This article first appeared in the Mountain Hermitage newsletter. I reprint it here, slightly edited, with the hope that you will find it interesting and possibly useful.
During the Buddha’s time, a group of monks happened upon one of their fellow monastics in the forest, the Venerable Bhaddiya (Ud 2.10). “Ah, what bliss, ah, what bliss,” they heard him muttering to himself. The monks were worried that Bhaddiya felt disheartened with the spiritual life and was spending all of his time daydreaming about the opulent life led before he was ordained. They told the Buddha their concerns. When the Buddha met with Bhaddiya, Bhaddiya responded with words to this effect: “My brother monks completely misunderstood my exclamations. I wasn’t dreaming of the petty happiness of the royal life, but rather, I was savoring the supreme happiness that arises from the spiritual path!”
I appreciate how this story reveals not only our tendency to make assumptions about other people’s experiences but, more importantly, shows us that not all forms of happiness are equal in depth. Happiness has always been a popular aspiration both inside and outside of Buddhist circles, and I often wonder about the kind of happiness we may be craving today. Is it the same happiness that the Buddha was encouraging in early Buddhism?
One big discovery that arose in my own spiritual practice was that I had been searching for the happiness my society, family and culture had conditioned me to seek—the happiness of mere well-being. In other words, it was the classic attempt to maximize pleasant experiences and minimize unpleasant experiences. As much as I knew intellectually the folly of this, it took practice to recognize my conditioning and see that, in fact, such attempts were leading me to a meaningless and hollow life filled with a sense of separateness.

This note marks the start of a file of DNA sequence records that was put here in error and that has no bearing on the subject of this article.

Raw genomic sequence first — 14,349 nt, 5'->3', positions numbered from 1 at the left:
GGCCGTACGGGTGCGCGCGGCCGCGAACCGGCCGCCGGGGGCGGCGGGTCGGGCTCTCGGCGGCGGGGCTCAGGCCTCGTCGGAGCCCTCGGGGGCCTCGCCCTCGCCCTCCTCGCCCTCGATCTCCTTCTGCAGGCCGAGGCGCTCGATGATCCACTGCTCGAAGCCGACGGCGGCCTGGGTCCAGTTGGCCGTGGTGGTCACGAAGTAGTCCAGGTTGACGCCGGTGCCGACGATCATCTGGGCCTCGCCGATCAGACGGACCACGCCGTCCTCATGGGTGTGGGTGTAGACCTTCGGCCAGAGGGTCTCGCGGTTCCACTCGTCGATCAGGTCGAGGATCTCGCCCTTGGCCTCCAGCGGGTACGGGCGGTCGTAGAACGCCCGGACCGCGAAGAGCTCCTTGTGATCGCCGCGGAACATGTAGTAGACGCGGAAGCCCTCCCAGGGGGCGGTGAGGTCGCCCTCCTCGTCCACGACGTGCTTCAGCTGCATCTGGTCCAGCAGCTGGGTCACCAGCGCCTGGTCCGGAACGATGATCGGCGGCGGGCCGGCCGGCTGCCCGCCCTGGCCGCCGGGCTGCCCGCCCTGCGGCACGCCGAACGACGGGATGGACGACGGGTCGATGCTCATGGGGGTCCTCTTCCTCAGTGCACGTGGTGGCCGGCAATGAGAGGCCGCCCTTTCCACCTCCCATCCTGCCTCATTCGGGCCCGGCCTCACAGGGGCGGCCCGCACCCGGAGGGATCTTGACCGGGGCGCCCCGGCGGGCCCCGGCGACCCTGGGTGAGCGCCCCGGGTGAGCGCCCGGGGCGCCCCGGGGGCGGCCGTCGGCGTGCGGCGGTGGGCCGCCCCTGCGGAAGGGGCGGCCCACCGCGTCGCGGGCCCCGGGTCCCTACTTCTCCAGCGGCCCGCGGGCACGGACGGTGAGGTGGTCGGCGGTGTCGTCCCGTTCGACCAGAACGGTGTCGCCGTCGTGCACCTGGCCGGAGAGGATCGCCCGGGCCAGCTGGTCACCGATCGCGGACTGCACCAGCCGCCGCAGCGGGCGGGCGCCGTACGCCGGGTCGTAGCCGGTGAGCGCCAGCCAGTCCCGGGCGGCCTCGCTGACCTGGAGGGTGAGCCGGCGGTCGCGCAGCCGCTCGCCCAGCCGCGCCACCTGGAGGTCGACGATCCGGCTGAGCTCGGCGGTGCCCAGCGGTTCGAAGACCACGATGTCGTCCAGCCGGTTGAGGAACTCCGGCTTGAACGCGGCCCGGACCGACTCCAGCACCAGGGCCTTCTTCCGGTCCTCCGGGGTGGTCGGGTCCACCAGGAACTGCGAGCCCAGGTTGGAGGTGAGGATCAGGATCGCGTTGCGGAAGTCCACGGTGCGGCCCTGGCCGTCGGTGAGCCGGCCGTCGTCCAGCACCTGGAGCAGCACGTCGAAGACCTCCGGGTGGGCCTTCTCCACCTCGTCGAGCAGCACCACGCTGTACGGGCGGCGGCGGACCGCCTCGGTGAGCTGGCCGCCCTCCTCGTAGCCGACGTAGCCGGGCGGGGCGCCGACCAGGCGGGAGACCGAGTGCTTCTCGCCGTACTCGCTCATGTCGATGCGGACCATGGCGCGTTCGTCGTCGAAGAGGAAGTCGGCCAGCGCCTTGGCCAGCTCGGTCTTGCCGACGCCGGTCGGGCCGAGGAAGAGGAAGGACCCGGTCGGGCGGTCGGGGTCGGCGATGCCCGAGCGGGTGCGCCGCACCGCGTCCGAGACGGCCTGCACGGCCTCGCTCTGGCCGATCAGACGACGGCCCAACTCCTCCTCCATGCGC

As I continued to practice, I began to discover that the Dharma path opens a door to a deeper sense of happiness and contentment, a happiness that I probably wouldn’t have recognized as such at the beginning of my spiritual journey. This kind of happiness requires me to open my heart not only to my own suffering but to the suffering of others, as well. I think this is why the Buddha broadened his description of happiness to include a heart also filled with the noble quality of compassion and willing to touch the suffering of the world.
Yes, my mind still prefers pleasant experiences over unpleasant experiences, but like Bhaddiya’s, my path and practice have widened my heart to include a kind of bliss not confined to the narrow world of my preferences. I am now open to and part of this vast universe of the Dharma, which includes everyone and everything, and this allows me to savor the supreme happiness that arises from the spiritual path.